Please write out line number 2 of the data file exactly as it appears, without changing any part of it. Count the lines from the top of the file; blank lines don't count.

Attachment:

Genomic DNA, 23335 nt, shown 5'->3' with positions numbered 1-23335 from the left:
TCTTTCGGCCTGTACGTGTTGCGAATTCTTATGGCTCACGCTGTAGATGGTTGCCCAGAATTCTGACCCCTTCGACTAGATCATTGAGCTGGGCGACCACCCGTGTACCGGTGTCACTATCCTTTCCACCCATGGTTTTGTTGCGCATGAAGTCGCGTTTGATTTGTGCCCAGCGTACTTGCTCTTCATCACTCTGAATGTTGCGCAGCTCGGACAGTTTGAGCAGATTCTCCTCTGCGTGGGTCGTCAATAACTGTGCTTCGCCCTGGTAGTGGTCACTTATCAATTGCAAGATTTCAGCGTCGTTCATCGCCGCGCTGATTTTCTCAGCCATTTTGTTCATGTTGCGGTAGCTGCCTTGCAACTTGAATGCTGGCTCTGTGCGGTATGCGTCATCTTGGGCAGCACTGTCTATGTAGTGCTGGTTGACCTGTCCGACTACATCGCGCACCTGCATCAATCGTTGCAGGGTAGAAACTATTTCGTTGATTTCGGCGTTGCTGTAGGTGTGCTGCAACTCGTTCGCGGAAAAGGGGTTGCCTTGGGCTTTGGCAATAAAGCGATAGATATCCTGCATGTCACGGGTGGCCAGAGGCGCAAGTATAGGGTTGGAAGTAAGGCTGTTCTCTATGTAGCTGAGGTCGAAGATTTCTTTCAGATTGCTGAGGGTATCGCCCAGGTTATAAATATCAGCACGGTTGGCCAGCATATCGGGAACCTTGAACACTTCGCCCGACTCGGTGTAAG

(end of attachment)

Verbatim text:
TCTTTCGGCCTGTACGTGTTGCGAATTCTTATGGCTCACGCTGTAGATGGTTGCCCAGAATTCTGACCCCTTCGACTAGATCATTGAGCTGGGCGACCACCCGTGTACCGGTGTCACTATCCTTTCCACCCATGGTTTTGTTGCGCATGAAGTCGCGTTTGATTTGTGCCCAGCGTACTTGCTCTTCATCACTCTGAATGTTGCGCAGCTCGGACAGTTTGAGCAGATTCTCCTCTGCGTGGGTCGTCAATAACTGTGCTTCGCCCTGGTAGTGGTCACTTATCAATTGCAAGATTTCAGCGTCGTTCATCGCCGCGCTGATTTTCTCAGCCATTTTGTTCATGTTGCGGTAGCTGCCTTGCAACTTGAATGCTGGCTCTGTGCGGTATGCGTCATCTTGGGCAGCACTGTCTATGTAGTGCTGGTTGACCTGTCCGACTACATCGCGCACCTGCATCAATCGTTGCAGGGTAGAAACTATTTCGTTGATTTCGGCGTTGCTGTAGGTGTGCTGCAACTCGTTCGCGGAAAAGGGGTTGCCTTGGGCTTTGGCAATAAAGCGATAGATATCCTGCATGTCACGGGTGGCCAGAGGCGCAAGTATAGGGTTGGAAGTAAGGCTGTTCTCTATGTAGCTGAGGTCGAAGATTTCTTTCAGATTGCTGAGGGTATCGCCCAGGTTATAAATATCAGCACGGTTGGCCAGCATATCGGGAACCTTGAACACTTCGCCCGACTCGGTGTAAG